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Download Her Mother's Daughter: A Memoir of the Mother I Never Knew and of My Daughter, Courtney Love epub

by Linda Carroll

The daughter of esteemed writer Paula Fox and the mother of Courtney Love relates “the curse of the first-born daughter” that has haunted four generations of her family

As an adopted child, Linda Carroll created a magical world of her own, made up of dramatic adventures and the abiding fantasy that her real mother would come and take her away. When she finds herself pregnant at the age of eighteen, she is determined to have the perfect understanding with her child that she lacked with her adoptive mother. But readers will know better, for that baby grows up to be Courtney Love, desperately attention-seeking, deeply troubled, and one of the most talented women in rock.Even as a baby, Courtney is beset by mood swings that no doctor can explain or cure. Her dark moods and paranoia escalate as she grows up, driving mother and daughter apart. When Courtney has a daughter of her own, Linda finally decides to find her own biological mother, and end the estrangement of generations of first-born daughters. Her Mother’s Daughter is Linda Carroll’s story of self-discovery as an adopted daughter, a childlike hippie mother, and a woman determined to find herself before finding her roots. Set apart from the typical celebrity memoir by Carroll’s gifted storytelling, Her Mother’s Daughter gives a fresh perspective on the elusive yet enduring connections between mothers and daughters, and reveals the true history of the wildly confabulatory Courtney Love.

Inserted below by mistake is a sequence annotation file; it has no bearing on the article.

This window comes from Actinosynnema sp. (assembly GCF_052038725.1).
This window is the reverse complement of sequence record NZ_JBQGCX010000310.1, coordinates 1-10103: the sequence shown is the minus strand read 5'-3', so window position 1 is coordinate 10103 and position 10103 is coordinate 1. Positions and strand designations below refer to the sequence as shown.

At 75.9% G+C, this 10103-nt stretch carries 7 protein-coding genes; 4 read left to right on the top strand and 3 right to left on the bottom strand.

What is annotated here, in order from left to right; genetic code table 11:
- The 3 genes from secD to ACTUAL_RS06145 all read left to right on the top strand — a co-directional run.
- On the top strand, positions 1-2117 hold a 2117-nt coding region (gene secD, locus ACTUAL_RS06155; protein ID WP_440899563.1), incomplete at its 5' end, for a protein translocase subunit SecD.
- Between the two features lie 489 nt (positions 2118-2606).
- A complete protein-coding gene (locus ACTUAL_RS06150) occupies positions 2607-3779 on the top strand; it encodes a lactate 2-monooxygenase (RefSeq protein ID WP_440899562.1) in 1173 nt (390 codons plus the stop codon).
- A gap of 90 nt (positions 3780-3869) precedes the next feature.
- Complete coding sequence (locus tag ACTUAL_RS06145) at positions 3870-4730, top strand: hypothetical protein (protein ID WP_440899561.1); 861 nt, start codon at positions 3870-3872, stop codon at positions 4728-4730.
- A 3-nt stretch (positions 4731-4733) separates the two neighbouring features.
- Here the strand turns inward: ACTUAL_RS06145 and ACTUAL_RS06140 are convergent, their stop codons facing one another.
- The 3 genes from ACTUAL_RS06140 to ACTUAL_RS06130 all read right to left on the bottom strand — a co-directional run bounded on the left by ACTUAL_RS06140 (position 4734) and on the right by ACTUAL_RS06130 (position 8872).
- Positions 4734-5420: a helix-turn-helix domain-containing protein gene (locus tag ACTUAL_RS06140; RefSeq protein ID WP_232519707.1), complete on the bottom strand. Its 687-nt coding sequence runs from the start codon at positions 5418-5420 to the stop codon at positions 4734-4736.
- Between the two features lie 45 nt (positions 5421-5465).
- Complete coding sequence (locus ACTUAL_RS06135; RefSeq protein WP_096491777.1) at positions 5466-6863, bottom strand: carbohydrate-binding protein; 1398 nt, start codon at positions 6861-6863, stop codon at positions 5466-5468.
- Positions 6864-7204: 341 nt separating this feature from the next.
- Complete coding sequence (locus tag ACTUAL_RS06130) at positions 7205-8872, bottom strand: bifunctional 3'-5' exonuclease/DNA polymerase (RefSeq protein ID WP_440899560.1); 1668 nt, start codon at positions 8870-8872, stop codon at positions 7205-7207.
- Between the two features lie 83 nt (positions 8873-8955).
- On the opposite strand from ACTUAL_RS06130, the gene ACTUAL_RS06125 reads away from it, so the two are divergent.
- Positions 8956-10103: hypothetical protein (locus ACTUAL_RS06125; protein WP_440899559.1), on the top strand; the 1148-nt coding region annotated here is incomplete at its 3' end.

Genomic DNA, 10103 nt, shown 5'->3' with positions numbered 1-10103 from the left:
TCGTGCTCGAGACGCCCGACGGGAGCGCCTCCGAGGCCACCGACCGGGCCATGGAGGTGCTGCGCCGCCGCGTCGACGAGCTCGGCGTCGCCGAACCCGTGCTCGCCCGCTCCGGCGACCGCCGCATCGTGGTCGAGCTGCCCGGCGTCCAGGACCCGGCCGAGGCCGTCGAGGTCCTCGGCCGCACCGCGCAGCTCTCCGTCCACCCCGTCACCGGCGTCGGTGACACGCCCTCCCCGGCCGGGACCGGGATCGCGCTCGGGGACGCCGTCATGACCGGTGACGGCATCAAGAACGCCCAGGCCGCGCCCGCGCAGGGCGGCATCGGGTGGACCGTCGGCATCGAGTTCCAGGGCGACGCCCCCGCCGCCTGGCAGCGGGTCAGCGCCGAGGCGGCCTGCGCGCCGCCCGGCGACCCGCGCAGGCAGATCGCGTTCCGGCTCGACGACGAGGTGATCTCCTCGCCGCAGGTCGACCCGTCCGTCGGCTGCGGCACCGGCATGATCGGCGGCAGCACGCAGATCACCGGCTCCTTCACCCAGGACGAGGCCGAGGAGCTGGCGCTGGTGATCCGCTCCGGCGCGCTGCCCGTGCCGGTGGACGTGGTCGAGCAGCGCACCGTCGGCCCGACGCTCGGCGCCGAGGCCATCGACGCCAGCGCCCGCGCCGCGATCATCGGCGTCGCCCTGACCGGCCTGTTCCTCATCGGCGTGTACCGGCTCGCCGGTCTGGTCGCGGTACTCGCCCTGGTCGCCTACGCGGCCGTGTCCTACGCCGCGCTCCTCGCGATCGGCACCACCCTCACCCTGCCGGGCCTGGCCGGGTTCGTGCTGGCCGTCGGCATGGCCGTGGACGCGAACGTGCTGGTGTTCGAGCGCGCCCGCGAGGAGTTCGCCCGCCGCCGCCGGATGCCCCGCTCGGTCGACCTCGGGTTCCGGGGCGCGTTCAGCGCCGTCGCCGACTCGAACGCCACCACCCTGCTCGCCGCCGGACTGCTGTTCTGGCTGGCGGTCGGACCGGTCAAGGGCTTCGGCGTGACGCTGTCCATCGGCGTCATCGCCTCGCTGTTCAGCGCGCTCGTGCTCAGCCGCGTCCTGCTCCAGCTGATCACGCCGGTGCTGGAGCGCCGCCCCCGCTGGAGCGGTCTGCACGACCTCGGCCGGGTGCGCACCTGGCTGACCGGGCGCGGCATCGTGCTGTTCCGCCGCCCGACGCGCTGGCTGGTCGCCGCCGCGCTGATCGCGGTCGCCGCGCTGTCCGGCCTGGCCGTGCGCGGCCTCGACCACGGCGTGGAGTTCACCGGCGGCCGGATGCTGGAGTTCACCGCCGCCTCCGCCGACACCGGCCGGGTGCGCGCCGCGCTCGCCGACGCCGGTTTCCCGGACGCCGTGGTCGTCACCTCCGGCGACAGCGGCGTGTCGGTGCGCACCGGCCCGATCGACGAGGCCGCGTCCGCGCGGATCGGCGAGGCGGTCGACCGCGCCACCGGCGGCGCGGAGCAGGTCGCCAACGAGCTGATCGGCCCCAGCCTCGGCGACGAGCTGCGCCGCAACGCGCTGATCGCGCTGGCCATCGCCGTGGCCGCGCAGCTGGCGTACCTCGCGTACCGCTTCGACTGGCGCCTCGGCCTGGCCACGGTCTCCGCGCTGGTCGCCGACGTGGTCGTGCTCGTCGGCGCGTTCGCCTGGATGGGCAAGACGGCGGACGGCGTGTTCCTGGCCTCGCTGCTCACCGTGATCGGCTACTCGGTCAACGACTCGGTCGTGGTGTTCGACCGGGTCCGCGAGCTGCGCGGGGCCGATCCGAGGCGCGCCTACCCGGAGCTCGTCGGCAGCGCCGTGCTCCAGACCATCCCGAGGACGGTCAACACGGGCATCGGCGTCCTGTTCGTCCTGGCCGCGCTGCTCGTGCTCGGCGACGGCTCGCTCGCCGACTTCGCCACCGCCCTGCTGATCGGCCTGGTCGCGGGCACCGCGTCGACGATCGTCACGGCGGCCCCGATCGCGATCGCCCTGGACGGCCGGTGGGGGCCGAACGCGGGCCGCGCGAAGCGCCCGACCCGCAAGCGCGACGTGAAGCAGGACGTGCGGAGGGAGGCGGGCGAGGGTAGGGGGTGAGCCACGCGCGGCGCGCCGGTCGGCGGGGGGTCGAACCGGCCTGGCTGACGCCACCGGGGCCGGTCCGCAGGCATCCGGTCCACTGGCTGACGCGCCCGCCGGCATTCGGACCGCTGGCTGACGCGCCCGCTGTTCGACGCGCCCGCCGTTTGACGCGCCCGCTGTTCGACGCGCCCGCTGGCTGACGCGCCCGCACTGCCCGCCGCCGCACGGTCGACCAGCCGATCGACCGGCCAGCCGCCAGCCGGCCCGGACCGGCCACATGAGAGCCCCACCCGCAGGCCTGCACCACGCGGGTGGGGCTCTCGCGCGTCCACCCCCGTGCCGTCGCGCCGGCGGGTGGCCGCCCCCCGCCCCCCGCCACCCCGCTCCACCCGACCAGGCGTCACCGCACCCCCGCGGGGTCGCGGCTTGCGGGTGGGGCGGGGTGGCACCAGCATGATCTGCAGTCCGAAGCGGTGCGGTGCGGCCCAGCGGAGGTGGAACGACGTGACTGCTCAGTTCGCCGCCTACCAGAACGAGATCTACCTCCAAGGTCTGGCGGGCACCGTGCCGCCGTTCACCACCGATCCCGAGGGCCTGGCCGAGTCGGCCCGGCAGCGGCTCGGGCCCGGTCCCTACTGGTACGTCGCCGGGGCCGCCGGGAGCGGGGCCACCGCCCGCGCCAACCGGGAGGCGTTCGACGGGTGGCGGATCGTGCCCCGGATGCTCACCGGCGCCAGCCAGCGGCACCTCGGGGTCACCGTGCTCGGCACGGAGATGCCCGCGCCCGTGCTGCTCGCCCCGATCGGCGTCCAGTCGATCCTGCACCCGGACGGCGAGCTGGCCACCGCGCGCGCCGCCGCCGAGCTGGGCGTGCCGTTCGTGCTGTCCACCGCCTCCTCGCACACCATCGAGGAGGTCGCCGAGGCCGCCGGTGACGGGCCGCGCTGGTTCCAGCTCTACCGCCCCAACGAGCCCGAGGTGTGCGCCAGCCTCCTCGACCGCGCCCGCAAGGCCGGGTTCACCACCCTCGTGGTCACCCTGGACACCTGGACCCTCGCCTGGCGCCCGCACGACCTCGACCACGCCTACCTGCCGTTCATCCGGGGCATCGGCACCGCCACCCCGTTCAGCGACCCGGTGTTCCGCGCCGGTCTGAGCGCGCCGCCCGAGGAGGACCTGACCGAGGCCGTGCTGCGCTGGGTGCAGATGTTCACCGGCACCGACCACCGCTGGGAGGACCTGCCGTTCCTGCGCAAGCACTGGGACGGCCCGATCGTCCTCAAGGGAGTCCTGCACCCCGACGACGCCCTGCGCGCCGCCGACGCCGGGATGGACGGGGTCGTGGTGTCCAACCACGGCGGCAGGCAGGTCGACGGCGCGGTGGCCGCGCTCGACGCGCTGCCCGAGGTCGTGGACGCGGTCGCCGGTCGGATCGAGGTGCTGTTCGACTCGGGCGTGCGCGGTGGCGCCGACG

Download Her Mother's Daughter: A Memoir of the Mother I Never Knew and of My Daughter, Courtney Love epub
ISBN: 076791788X
ISBN13: 978-0767917889
Category: Biographies
Subcategory: Arts & Literature
Author: Linda Carroll
Language: English
Publisher: Broadway Books (January 9, 2007)
Pages: 328 pages
ePUB size: 1309 kb
FB2 size: 1841 kb
Rating: 4.5
Votes: 168
Other Formats: lrf rtf docx mobi

A very, very intimate and honest memoir. So many mistakes in her life; so much bewilderment! Linda Carroll seems to see herself as one of a series of nested mother-daughter Russian dolls. Great metaphor! This unique individual tells her story in a way that is so raw and exposed that you feel as though you are experiencing her life through her eyes and heart. The subtitle is correct in that Linda's story involves a hellish struggle with her firstborn daughter, but her publisher insisted on exploiting her daughter's fame over Linda's objection. But ignore the subtitle, as the title "Her Mother's Daughter" captures a repeating theme of mother-daughter relationships. Who are we, really? The product of our mother's upbringing? Of our birthmother's genetic gifts? And are *our* daughters' fates solely in our hands and responsibility? This book struck a primal chord to me, also an adoptee, but with a different story. Please don't be misdirected by the subtitle of this book; this is Linda's story, which is well worth reading!